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The clients for this project approached us with three key requirements for their new home - it should be 1. well-ventilated and 2. brightly daylit as much as possible, and as a young family with three children, it was important to them that 3. the different spaces throughout the home are well connected both visually and spatially.

Natural ventilation and daylighting are typical challenges faced when designing intermediate terrace houses, since air and light are not able to penetrate the house at its two shared boundaries. In our case, the site was particularly deep, which exacerbated these challenges.


Seeking to break the mould of the typical landed house design, we began by introducing a skylight at the very heart of the house to bring daylight into the deepest parts of the house - these would have otherwise been the darkest spaces. The skylight divides the house into its front and back, which are staggered at different levels, the front being half a storey higher.


Firstly, this creates an exceptionally high-ceiling area at the front of the house, which conjures a grand sense of entry. In addition, the added ceiling height allowed for a row of clerestory windows to be built above the car porch roof, bringing ample daylight into the living area. As a result of this, the living and dining areas on the first storey remain brightly lit throughout the day.

Skylights are commonly avoided for the worry that they would introduce too much heat into a home and indeed, that would normally be the case. Here, the effect of the heat is mitigated by the introduction of cross-ventilation through a row of clerestory windows situated at the top of the stairwell, just below the glass skylight. During the day, heat from the sun warms the air within the stairwell. The warm air rises and is allowed to escape through the clerestory windows. This then causes air to be drawn in from below and thus, a constant draught of air is generated that flows through the home, naturally ventilating and cooling it. Although the dining area on the first storey is directly below the skylight, it actually doesn't feel warm even during midday when the sun is overhead.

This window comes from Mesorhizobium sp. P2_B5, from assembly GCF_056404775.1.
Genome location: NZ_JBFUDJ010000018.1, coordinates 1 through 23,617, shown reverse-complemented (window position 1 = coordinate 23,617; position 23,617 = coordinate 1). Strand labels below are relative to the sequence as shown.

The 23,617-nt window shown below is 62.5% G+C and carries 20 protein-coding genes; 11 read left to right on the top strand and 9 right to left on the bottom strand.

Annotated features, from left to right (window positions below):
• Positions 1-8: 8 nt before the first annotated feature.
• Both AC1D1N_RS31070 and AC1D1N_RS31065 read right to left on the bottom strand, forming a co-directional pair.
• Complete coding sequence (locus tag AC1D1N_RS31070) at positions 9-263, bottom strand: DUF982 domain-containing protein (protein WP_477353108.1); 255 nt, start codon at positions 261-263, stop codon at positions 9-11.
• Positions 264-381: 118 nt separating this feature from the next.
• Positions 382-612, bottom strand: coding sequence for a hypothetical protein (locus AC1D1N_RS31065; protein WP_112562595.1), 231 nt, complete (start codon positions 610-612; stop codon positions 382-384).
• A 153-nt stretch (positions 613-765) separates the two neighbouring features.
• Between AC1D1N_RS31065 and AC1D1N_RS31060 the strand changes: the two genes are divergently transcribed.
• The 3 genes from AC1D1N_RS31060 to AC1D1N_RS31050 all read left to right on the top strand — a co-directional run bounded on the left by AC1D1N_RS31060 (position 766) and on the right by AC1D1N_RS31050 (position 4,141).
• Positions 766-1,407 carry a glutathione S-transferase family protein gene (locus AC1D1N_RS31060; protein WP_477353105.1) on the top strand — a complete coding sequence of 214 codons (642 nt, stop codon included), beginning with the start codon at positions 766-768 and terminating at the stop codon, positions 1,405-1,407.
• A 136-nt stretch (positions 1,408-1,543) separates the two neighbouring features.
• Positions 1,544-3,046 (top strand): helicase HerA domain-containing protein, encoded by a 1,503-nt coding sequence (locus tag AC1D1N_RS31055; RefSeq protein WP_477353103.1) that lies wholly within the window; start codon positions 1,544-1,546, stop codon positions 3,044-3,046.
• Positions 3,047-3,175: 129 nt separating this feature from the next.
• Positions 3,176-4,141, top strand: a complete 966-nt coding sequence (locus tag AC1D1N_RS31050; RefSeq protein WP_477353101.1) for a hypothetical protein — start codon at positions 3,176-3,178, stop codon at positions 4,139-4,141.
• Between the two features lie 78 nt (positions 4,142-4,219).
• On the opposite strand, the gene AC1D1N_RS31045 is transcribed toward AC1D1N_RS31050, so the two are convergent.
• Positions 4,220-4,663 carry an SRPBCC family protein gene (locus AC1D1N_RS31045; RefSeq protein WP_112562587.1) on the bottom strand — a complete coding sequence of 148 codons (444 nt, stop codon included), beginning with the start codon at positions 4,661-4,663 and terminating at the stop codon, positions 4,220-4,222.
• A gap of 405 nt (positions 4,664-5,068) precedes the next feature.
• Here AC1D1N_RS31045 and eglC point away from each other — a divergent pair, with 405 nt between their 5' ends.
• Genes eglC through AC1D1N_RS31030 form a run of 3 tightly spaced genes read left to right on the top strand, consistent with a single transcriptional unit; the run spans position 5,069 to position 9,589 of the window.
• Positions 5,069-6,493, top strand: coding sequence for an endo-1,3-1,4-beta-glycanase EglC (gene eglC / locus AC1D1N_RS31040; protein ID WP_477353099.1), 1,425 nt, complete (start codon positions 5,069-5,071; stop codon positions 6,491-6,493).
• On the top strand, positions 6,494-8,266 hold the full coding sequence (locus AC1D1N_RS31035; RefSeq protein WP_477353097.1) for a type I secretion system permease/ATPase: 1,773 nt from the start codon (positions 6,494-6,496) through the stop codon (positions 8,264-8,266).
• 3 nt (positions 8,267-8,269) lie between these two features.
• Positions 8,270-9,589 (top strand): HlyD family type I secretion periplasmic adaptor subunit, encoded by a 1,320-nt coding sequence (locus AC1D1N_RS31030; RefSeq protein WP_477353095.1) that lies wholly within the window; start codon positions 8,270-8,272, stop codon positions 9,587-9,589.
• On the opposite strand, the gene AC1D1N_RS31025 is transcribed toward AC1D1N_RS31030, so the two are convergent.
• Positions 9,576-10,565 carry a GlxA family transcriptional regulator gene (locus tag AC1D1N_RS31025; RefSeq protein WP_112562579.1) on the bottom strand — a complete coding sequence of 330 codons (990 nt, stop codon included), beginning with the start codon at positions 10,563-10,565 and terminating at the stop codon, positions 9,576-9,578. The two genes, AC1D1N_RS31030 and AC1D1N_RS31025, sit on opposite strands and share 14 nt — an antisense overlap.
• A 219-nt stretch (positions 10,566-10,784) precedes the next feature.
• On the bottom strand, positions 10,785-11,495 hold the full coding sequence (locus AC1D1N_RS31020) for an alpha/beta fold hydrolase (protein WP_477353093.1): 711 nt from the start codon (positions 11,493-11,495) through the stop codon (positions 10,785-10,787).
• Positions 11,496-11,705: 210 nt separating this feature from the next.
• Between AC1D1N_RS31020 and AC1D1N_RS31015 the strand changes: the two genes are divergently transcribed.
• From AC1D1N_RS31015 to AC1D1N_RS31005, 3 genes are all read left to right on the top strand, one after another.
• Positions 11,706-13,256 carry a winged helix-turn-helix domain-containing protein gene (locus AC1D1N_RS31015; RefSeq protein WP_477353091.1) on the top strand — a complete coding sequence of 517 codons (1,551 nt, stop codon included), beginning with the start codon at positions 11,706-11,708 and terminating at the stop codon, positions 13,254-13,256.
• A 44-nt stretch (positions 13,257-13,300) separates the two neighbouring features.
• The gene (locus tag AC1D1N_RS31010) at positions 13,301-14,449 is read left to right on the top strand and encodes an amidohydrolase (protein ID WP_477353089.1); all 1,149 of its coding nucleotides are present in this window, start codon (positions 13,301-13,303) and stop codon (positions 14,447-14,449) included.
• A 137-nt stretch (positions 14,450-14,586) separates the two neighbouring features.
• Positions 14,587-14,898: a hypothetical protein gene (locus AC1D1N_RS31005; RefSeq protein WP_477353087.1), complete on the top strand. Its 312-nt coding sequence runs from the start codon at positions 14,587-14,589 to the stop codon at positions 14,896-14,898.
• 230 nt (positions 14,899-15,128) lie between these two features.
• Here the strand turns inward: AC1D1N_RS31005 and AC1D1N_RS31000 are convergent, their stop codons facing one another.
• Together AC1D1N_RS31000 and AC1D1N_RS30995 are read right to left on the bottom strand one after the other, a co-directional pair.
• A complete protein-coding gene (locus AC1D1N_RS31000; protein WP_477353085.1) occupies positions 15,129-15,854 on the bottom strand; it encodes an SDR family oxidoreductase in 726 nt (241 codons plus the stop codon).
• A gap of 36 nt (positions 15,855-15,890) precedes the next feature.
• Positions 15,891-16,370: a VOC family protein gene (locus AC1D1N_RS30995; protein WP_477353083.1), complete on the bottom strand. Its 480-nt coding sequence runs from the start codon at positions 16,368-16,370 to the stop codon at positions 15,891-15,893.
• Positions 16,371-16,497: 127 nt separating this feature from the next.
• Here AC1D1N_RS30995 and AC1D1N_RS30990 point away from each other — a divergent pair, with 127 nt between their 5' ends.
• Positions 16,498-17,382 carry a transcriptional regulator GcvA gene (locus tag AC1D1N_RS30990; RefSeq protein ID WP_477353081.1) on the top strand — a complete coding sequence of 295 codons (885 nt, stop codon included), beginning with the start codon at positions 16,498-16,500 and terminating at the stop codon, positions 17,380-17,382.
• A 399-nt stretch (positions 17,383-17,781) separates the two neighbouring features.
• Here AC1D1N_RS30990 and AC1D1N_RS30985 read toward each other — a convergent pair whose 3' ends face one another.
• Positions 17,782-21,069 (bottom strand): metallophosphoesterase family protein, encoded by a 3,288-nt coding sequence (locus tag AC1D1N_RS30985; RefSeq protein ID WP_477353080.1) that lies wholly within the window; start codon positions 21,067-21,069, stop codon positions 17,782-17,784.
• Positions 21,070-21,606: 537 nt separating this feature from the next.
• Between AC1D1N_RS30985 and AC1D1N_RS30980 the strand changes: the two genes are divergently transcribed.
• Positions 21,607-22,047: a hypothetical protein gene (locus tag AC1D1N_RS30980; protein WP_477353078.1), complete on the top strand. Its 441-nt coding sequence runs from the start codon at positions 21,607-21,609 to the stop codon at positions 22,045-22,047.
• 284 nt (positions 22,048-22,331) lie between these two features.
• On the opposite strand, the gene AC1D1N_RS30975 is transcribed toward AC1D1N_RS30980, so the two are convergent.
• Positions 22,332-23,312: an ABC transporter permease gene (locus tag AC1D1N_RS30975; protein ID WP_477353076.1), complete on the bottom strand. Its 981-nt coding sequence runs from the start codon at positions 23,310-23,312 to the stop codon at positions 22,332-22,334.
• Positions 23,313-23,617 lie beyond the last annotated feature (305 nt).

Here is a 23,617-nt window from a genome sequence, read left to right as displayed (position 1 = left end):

Another important design concept we explored in this home was openness. On the first storey, the kitchen is enclosed by a pair of glass pocket sliding doors at its front and back; when these doors fully open, the living, dining, kitchen and patio become fully connected as one contiguous space. Not only does this improve the cross-ventilation throughout the first storey, the visual connectivity created between these spaces also allows different family members to remain always within sight of one another - someone could be in the kitchen preparing a meal, another in the living room watching television, someone in the patio reading a book, or children playing in the rear garden; they would be able to see and communicate with each other easily.

The concept of visual connectivity further resonates throughout the house due to the staggered levels. In a typical house, each storey would be mostly cut off from the others. Here, the staggered levels allow someone at the family area to overlook goings-on in the living and dining areas on the first storey; a large glass window at the laundry area on the third storey means that even while doing menial chores, one may observe other family members going up and down the stairs.

In all, this project encapsulates our design ethos; that a well-designed house should be comfortable, sustainable and most importantly, suit its users' unique needs. In Skylight House, we are pleased to have not just designed a house, but a long-lasting home for a growing young family.

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